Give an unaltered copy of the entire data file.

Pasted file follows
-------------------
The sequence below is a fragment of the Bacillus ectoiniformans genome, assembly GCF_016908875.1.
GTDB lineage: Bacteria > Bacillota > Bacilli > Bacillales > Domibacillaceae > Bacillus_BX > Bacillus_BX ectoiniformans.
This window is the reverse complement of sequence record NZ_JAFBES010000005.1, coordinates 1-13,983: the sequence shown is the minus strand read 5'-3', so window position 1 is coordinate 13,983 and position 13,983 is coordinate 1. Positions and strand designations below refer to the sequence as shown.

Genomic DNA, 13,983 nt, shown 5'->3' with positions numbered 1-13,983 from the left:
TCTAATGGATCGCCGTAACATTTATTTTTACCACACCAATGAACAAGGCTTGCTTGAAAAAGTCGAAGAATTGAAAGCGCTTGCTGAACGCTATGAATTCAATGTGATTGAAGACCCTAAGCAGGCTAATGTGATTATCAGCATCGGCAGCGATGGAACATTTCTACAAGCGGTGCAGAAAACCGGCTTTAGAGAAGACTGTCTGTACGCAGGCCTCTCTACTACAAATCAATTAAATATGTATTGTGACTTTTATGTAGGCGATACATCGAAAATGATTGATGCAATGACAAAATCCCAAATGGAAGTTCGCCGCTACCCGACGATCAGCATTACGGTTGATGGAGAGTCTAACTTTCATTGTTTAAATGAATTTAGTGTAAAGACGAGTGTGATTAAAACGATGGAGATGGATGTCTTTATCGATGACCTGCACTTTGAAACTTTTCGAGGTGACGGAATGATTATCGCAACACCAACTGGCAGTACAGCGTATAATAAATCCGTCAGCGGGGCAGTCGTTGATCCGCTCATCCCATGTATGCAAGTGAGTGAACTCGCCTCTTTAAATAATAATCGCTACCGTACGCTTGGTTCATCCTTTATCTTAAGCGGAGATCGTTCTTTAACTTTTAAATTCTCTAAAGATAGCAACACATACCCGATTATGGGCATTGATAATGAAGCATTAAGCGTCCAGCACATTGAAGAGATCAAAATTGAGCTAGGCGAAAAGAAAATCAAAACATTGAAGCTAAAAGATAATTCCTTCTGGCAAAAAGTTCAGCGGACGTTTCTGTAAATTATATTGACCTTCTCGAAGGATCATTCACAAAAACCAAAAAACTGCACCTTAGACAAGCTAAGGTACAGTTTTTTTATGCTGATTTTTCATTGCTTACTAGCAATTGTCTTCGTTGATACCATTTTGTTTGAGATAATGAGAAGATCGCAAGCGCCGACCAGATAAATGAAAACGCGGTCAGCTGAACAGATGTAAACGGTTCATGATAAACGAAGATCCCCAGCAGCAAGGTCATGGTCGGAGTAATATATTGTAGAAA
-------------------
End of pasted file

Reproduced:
The sequence below is a fragment of the Bacillus ectoiniformans genome, assembly GCF_016908875.1.
GTDB lineage: Bacteria > Bacillota > Bacilli > Bacillales > Domibacillaceae > Bacillus_BX > Bacillus_BX ectoiniformans.
This window is the reverse complement of sequence record NZ_JAFBES010000005.1, coordinates 1-13,983: the sequence shown is the minus strand read 5'-3', so window position 1 is coordinate 13,983 and position 13,983 is coordinate 1. Positions and strand designations below refer to the sequence as shown.

Genomic DNA, 13,983 nt, shown 5'->3' with positions numbered 1-13,983 from the left:
TCTAATGGATCGCCGTAACATTTATTTTTACCACACCAATGAACAAGGCTTGCTTGAAAAAGTCGAAGAATTGAAAGCGCTTGCTGAACGCTATGAATTCAATGTGATTGAAGACCCTAAGCAGGCTAATGTGATTATCAGCATCGGCAGCGATGGAACATTTCTACAAGCGGTGCAGAAAACCGGCTTTAGAGAAGACTGTCTGTACGCAGGCCTCTCTACTACAAATCAATTAAATATGTATTGTGACTTTTATGTAGGCGATACATCGAAAATGATTGATGCAATGACAAAATCCCAAATGGAAGTTCGCCGCTACCCGACGATCAGCATTACGGTTGATGGAGAGTCTAACTTTCATTGTTTAAATGAATTTAGTGTAAAGACGAGTGTGATTAAAACGATGGAGATGGATGTCTTTATCGATGACCTGCACTTTGAAACTTTTCGAGGTGACGGAATGATTATCGCAACACCAACTGGCAGTACAGCGTATAATAAATCCGTCAGCGGGGCAGTCGTTGATCCGCTCATCCCATGTATGCAAGTGAGTGAACTCGCCTCTTTAAATAATAATCGCTACCGTACGCTTGGTTCATCCTTTATCTTAAGCGGAGATCGTTCTTTAACTTTTAAATTCTCTAAAGATAGCAACACATACCCGATTATGGGCATTGATAATGAAGCATTAAGCGTCCAGCACATTGAAGAGATCAAAATTGAGCTAGGCGAAAAGAAAATCAAAACATTGAAGCTAAAAGATAATTCCTTCTGGCAAAAAGTTCAGCGGACGTTTCTGTAAATTATATTGACCTTCTCGAAGGATCATTCACAAAAACCAAAAAACTGCACCTTAGACAAGCTAAGGTACAGTTTTTTTATGCTGATTTTTCATTGCTTACTAGCAATTGTCTTCGTTGATACCATTTTGTTTGAGATAATGAGAAGATCGCAAGCGCCGACCAGATAAATGAAAACGCGGTCAGCTGAACAGATGTAAACGGTTCATGATAAACGAAGATCCCCAGCAGCAAGGTCATGGTCGGAGTAATATATTGTAGAAA